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Japan nuclear crisis eclipses Three Mile Island, nears 'Chernobyl league'

Fifty workers and fire hoses are all that remain at Japan's Fukushima I plant to cool three hot reactors and six pools containing spent fuel rods – perhaps for months to come.

An official, wearing clothing to protect against radiation, directs people to a center to scan residents who have been within 20 kilometers of the Fukushima Dai-ichi nuclear plant damaged by Friday's earthquake, Tuesday, March 15, in Koriyama, Fukushima Prefecture, Japan.

Gregory Bull/AP

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Resolution of Japan's nuclear crisis hangs on the decisions – and actions – of about 50 remaining workers, laboring amid intense radioactivity and smoke, as they try to prevent the six-reactor Fukushima I plant from becoming a nuclear mess to rival the Chernobyl disaster, according to US nuclear experts monitoring the situation.

A spike in radioactivity at the site on Monday led authorities to send to safety most workers at the plant, which is 150 miles north of Tokyo. If the remaining few dozen personnel using just fire hoses are unable to keep three "hot" reactors – plus six pools containing spent fuel rods – cool, a meltdown would soon occur, these experts say. About 30 tons of water boil off the reactors each hour and must be replaced to prevent the reactor cores from melting down.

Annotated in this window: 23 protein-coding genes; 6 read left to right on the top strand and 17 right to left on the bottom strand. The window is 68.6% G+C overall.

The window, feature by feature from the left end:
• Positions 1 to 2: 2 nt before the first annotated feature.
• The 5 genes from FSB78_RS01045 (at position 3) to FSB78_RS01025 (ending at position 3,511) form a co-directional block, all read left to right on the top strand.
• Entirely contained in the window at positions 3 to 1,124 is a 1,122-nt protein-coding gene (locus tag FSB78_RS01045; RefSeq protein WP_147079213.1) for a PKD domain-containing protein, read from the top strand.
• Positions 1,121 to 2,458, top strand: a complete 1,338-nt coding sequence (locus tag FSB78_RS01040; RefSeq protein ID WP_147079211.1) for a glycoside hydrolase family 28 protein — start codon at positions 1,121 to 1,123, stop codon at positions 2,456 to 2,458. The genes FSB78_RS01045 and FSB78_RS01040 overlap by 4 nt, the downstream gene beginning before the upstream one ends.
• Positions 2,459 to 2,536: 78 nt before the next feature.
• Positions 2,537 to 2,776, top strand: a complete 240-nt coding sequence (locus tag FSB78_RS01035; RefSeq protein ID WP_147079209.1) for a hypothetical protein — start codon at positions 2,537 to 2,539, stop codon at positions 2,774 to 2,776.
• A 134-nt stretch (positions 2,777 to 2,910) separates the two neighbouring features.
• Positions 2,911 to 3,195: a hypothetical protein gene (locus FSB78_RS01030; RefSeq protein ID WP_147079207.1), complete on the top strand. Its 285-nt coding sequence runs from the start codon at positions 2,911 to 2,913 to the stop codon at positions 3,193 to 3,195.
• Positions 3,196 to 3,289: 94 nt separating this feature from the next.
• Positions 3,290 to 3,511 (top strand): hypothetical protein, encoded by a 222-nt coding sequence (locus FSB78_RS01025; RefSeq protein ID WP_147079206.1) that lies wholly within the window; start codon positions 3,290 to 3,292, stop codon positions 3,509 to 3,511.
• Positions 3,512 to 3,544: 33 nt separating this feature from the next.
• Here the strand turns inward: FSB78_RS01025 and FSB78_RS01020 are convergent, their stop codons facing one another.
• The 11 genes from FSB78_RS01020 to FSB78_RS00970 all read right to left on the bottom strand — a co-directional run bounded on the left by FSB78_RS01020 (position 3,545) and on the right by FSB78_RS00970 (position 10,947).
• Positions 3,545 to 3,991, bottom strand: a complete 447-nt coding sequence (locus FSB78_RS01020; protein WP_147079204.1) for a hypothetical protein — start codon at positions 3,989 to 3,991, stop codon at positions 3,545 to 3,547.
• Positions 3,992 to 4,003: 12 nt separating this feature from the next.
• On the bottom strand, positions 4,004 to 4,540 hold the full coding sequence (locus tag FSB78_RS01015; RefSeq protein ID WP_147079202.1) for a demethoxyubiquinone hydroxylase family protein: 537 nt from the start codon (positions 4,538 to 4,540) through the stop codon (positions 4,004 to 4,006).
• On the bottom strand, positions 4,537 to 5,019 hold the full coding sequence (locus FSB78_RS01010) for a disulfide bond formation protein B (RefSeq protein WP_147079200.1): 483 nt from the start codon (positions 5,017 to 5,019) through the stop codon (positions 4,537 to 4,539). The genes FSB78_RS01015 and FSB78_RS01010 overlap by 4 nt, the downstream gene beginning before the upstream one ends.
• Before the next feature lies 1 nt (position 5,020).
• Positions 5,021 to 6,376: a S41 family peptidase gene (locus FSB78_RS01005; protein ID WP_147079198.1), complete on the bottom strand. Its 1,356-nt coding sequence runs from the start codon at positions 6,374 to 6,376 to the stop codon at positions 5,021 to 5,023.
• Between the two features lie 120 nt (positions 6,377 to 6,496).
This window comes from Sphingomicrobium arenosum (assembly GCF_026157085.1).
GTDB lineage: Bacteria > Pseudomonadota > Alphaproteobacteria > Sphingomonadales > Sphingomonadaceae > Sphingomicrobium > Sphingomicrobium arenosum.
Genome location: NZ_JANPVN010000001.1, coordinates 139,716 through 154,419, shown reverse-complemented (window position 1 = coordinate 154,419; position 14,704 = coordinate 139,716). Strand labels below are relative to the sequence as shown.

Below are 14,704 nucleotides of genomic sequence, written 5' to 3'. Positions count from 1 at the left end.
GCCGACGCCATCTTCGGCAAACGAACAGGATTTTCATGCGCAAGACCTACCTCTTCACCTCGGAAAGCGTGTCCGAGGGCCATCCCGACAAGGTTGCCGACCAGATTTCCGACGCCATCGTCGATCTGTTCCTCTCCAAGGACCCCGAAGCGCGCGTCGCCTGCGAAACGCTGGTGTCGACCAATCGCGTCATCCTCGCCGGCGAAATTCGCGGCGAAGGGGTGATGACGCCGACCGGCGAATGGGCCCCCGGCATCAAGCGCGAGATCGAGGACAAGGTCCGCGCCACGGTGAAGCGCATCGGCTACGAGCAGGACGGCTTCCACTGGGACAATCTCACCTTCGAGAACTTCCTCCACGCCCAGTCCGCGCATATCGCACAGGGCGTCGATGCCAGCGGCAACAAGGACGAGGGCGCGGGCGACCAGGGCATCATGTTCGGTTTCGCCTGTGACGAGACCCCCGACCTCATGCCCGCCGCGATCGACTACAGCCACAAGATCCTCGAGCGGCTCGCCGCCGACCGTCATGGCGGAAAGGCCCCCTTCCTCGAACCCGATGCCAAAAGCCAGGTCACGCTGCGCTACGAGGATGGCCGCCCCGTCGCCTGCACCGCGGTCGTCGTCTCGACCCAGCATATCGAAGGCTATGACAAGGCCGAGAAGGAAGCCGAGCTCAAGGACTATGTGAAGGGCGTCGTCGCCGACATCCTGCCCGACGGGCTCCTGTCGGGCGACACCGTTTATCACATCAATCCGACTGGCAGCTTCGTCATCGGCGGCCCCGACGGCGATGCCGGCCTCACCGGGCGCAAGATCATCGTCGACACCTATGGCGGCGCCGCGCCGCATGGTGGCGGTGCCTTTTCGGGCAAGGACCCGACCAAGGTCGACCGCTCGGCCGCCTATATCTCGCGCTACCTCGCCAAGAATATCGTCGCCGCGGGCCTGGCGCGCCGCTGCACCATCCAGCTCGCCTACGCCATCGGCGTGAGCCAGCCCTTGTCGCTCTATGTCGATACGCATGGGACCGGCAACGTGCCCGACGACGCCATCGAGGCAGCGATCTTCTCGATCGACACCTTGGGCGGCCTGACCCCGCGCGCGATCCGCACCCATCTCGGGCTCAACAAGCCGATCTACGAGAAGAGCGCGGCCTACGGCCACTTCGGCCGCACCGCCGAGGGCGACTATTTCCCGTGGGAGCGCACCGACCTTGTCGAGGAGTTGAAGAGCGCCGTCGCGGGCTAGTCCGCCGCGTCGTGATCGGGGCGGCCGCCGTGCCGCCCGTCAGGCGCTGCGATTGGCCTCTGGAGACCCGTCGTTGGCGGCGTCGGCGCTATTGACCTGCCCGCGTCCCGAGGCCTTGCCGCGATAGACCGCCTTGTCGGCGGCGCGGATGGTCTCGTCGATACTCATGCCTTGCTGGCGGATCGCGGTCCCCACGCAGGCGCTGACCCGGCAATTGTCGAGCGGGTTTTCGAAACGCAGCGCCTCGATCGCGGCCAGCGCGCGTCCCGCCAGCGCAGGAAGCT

"This is definitely in the Chernobyl league now," says Frank von Hippel, a nuclear physicist at Princeton University. "If the reactors go, that's bad, of course. But the real concern at this point is if those ... spent-fuel pools catch fire. There are many Chernobyls' worth of radioactive material in there."

Radiation levels at the Fukushima I plant spiked briefly on Monday to more than 1 million times background radiation, before subsiding Tuesday to lower but above-normal levels, according to Edwin Lyman, a nuclear physicist and reactor-safety expert with the Union of Concerned Scientists in Washington. All but about 50 of 800 workers at the plant were told to leave, according to Japan Broadcasting Co.'s NHK World website.

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